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NORTHEAST HEALTH NEWS

Thursday July 11 2019

Taking a look at health myths




Taking a look at health myths

‘Step on a crack, 'break your back’?  Curly hair and not eating crusts of bread?  Yes, we’ve all grown up with plenty of ‘old wives’ tales’ about our health, but is there any truth to them?

In this article, Pharma Nord, who stock a whole range of health supplements, including ubiquinol, examine various health ‘myths’:

Soap in bed

The myth has it that placing a bar of soap under your bed sheets can help to relieve muscle cramps, especially in your lower legs. While those who perform this method stand by it, there is no plausible or scientific explanation that has been given to suggest that this actually does work.

If you suffer from lower leg cramps, there are, however, some proven techniques you should be trying. This includes reducing your caffeine intake on a night time, stretching your calf muscles before bed, and increasing your intake of essential electrolytes, including potassium, calcium and magnesium.

Onions in socks

If you fall foul of the flu, you may have been told to place onions in your socks as some people, although it sounds odd, swear that this is a great remedy. The concept is that, because onions are slightly acidic, there can be antibacterial results when rubbed against things. Unfortunately for the believers, onions in your socks hasn’t been found to aid your recovery. As viruses require direct contact with a human being to spread, this wouldn’t allow an onion to draw the virus in and absorb it.

Therefore, this myth appears to only work as a placebo effect.

Feed a cold, starve a fever

This isn’t completely a myth as some of it is good advice. The folklore of starving a fever has been around for hundreds of years, with some medical historians linking it as far back at the 1500s. Back then, doctors believed that a fever was caused because your metabolism was in overdrive.  However, you shouldn’t starve your fever, modern-day experts have warned. Doing so means you’ll have a lower calorie intake, which can then make it more difficult for your body to fight off the flu virus.

Research has suggested that eating less during the early stages of bad infections can actually have a dangerous effect on your body, meaning that most experts will dismiss the starve-a-fever comment as purely folklore.

Cracking knuckles

There is the preconception that cracking your knuckles can cause arthritis. Research has found that up to 54% of us actually do it – whether it’s pulling the tip of each until they crack, making a fist or bending our fingers away from our hand. Men are also more likely to do it. The popping noise and sensation is created by the spaces between the joints increasing, which causes gases dissolved in the synovial fluid to form microscopic bubbles. These bubbles then merge into larger bubbles and are popped by additional fluid that has filled the enlarged space.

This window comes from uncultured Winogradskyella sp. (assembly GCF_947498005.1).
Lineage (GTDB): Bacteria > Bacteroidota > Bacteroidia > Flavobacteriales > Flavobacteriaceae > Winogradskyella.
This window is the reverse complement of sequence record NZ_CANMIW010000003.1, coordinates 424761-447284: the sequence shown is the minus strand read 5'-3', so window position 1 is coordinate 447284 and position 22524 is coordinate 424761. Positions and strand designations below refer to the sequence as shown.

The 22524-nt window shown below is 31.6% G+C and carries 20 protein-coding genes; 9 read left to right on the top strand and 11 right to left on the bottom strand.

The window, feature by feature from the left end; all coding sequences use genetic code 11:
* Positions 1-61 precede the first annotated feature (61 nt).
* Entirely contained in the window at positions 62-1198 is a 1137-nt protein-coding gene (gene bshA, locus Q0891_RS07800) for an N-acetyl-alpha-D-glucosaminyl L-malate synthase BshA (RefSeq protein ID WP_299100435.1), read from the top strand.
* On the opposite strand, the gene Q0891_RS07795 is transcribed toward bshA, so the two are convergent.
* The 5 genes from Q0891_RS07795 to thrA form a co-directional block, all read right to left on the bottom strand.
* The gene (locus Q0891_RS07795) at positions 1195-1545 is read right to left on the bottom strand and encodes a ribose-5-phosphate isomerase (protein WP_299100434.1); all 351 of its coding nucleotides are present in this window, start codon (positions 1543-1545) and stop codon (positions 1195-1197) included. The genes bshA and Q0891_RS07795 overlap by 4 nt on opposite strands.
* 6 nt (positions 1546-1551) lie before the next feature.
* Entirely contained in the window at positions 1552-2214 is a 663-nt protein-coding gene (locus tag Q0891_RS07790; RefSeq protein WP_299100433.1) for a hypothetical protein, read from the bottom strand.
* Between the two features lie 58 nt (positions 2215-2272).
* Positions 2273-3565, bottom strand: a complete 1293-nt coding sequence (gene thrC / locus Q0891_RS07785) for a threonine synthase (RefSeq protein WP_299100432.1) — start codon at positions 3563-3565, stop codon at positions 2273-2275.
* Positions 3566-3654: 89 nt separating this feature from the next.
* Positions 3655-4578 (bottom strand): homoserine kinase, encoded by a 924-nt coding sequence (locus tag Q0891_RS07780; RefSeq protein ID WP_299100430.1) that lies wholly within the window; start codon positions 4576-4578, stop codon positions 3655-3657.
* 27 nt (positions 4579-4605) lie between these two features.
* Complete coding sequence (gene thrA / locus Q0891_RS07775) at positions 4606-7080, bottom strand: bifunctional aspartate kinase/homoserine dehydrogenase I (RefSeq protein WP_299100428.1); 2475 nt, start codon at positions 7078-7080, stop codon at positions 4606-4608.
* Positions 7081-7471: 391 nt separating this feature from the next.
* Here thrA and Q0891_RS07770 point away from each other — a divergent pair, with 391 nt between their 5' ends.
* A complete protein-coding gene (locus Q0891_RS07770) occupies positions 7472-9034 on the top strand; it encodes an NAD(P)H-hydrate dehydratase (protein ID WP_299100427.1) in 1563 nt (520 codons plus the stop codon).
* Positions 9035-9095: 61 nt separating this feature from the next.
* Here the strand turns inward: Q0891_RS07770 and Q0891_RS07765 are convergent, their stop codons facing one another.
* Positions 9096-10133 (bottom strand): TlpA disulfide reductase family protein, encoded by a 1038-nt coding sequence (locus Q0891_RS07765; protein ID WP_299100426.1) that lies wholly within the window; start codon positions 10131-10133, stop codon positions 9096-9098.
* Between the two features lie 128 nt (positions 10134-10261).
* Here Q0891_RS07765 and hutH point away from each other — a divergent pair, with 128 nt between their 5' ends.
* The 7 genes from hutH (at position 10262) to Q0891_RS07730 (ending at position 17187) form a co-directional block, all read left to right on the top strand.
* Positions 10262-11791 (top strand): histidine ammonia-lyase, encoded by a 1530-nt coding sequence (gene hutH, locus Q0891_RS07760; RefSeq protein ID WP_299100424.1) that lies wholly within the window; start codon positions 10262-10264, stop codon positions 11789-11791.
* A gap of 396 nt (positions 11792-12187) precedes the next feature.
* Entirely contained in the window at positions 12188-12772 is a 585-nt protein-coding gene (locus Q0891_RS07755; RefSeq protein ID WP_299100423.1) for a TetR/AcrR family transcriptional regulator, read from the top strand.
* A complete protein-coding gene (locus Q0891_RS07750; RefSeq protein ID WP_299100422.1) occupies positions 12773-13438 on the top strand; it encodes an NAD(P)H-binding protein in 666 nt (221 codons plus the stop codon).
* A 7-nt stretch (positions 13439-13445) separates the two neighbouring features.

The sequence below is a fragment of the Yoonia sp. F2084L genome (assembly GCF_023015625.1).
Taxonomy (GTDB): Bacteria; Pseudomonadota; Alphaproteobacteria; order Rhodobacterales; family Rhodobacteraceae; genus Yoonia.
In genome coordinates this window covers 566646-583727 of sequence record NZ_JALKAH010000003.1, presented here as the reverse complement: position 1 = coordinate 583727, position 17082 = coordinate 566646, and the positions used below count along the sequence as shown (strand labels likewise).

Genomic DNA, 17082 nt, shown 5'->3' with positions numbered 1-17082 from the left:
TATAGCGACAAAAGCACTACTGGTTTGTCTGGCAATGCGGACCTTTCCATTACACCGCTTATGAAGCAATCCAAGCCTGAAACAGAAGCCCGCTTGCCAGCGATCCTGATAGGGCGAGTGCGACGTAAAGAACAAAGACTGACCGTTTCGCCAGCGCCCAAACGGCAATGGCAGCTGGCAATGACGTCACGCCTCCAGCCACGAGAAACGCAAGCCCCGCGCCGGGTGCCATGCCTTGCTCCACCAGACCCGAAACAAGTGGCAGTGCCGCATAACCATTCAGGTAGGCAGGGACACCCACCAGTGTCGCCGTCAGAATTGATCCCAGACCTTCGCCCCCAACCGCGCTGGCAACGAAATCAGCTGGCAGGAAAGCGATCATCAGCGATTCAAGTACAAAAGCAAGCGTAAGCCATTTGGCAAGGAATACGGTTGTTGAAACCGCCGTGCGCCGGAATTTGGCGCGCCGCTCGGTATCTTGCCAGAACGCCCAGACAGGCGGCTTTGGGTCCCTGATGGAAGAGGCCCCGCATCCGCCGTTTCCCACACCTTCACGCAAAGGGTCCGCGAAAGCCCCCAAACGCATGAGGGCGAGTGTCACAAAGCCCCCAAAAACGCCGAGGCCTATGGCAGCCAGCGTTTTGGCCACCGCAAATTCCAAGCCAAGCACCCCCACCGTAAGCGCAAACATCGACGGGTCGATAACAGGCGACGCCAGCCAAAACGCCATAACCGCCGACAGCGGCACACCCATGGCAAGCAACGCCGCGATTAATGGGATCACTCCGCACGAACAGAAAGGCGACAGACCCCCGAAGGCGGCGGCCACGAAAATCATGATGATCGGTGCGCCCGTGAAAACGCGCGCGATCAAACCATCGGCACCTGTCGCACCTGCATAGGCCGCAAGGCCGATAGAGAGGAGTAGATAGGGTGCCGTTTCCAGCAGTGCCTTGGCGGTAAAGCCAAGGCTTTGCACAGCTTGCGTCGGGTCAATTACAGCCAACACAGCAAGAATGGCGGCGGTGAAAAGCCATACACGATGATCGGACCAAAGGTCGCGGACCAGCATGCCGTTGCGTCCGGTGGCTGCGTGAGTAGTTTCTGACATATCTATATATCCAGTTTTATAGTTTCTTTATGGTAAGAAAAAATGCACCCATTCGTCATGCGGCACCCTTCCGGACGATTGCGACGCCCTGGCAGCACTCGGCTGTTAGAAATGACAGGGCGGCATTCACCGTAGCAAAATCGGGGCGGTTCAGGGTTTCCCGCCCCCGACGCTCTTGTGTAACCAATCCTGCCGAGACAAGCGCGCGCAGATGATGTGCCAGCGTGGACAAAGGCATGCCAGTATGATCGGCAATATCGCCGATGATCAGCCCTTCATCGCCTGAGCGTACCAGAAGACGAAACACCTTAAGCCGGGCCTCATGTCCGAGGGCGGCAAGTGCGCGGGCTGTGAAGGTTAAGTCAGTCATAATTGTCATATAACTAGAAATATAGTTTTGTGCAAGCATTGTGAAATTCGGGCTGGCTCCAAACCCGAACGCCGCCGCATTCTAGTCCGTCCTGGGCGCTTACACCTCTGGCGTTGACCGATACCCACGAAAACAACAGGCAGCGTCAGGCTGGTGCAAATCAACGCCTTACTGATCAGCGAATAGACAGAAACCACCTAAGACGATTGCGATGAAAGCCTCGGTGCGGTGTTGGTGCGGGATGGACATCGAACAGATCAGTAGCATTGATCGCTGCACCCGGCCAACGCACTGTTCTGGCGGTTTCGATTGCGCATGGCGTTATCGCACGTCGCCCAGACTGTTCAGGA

While there is a suggestion that the cracking could cause wear and tear in the same way that a mechanical joint would get, there hasn’t been a huge amount of research into the matter. However, a study from 2010 claimed that there was no difference in the prevalence of osteoarthritis between those who did or did not crack their knuckles.

In other words, crack on… for now!

Swallowing chewing gum

We’ve all been warned not to swallow chewing gum at some point in our lives. Some of us may have been scared of swallowing our gum, fearing it will stay in our system for seven years. While it’s not particularly advisable to do so, you can relax – this is a decades-old bit of folklore, according to pediatric gastroenterologist David Milov of the Nemours Children’s Clinic in Orlando. He explained: “That would mean that every single person who ever swallowed gum within the last seven years would have evidence of the gum in the digestive tract. On occasion we’ll see a piece of swallowed gum, but usually it’s not something that’s any more than a week old.”

Carrots improve sight

Carrots, if you listen to myths, are great for an abundance of ailments. Throughout the years, they have been associated with helping cure everything from snakebites to STDs. However, one of the most popular comments is that carrots can help you see in the dark.

Unfortunately, this was simply propaganda that first began in the Second World War following the British Royal Air Force creating the fabricated tale that the vegetable was attributed to fighter pilot Jon ‘Cats’ Eyes’ Cunningham’s great skills. This led to it being mandated for people to eat their carrots, as it would help them see better during the blackouts.

Carrots are a nutritional vegetable and, while it can’t improve your vision, the levels of vitamin A and lutein can actually be beneficial for overall health vision.

Of course, there are many myths out there that can easily be quashed. Without having the facts and figures, don’t play with your health. If you want clarification of an ailment, make sure you speak to your GP before believing old wives’ tales.

Sources

http://www.bbc.com/future/story/20120917-is-it-bad-to-crack-your-knuckles

https://www.steadyhealth.com/medical-answers/myth-vs-science-could-using-a-bar-of-soap-under-your-bed-sheet-relieve-pain-and-muscle-cramps

https://www.healthline.com/health/cold-flu/onion-in-sock#evidence

https://www.everydayhealth.com/cold-and-flu/colds-and-fevers.aspx

https://www.scientificamerican.com/article/fact-or-fiction-chewing-gum-takes-seven-years-to-digest/

https://yoursightmatters.com/carrots-really-improve-eyesight/



"Is there any truth to health myths?"
Pharma Nord








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